In Most Instances Police May Not Search Your Car Without A Warrant

Narrowly divided US Supreme Court Tuesday refused to expand police search powers at the expense of privacy rights, ruling that police cannot search a suspect’s vehicle after the suspect has been detained and arrested absent probable cause. The 5-4 decision came in Arizona v. Gant.

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In that case, Rodney Gant was a suspect in a drug investigation. As Tucson police surveilled a suspected drug house where they had come into contact with Gant earlier, Gant drove up and exited his vehicle. Having checked Gant’s record after the earlier encounter, police knew he had an outstanding arrest warrant for driving with a suspended license. Police arrested and handcuffed Gant, then placed him in the back of a patrol car. Police then searched his vehicle, finding a gun and some cocaine. Gant was charged with and convicted of drug possession and sentenced to three years in state prison.Before trial, Gant had sought to suppress the evidence against him, arguing it was the result of an unlawful search, but the trial judge denied that motion. Gant appealed the verdict, winning in the Arizona Supreme Court. The state of Arizona then appealed to the US Supreme Court.

To no avail. While the Supreme Court acknowledged police powers to make a search incident to arrest, the justices noted that the purposes of such searches were to ensure officer safety and the preservation of evidence. With the suspect cuffed in the back seat of a patrol car and with no reason to preserve any “evidence” of Gant’s offense — driving with a suspended license — the court held that police needed a search warrant to conduct a search of his vehicle.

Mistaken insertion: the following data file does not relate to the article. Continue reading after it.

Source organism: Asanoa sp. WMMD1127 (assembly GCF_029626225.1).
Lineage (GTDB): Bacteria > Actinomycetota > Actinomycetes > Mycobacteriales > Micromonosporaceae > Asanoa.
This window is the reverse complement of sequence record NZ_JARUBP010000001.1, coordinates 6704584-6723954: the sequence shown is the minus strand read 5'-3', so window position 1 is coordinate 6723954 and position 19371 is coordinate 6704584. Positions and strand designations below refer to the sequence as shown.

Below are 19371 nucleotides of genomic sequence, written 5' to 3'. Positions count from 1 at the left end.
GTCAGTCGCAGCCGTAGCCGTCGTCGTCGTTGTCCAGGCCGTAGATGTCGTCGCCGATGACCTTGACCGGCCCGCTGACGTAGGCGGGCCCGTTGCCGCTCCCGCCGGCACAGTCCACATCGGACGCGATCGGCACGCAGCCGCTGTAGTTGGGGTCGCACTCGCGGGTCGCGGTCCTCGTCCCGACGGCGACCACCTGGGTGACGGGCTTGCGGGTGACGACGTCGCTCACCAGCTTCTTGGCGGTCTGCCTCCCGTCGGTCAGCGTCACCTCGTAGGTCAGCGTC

“Police may search a vehicle incident to a recent occupant’s arrest only if the arrestee is within reaching distance of the passenger compartment at the time of the search or it is reasonable to believe the vehicle contains evidence of the offense of arrest,” wrote Justice John Paul Stevens for the majority. “When these justifications are absent, a search of an arrestee’s vehicle will be unreasonable unless police obtain a warrant or show that another exception to the warrant requirement applies.”

A rare victory for the Fourth Amendment from the Roberts court.

Written by

Ray Lopez has practiced since 1990, with prior experience as a Hillsborough County assistant State attorney and lawyer for the Tampa Police Department. He handles all criminal charges, from traffic violations and misdemeanors to serious felonies and federal drug charges. He practices in all state and federal courts of the Tampa Bay area and throughout Florida, as well as criminal appeals, juvenile court, administrative hearings, and civil forfeiture proceedings.

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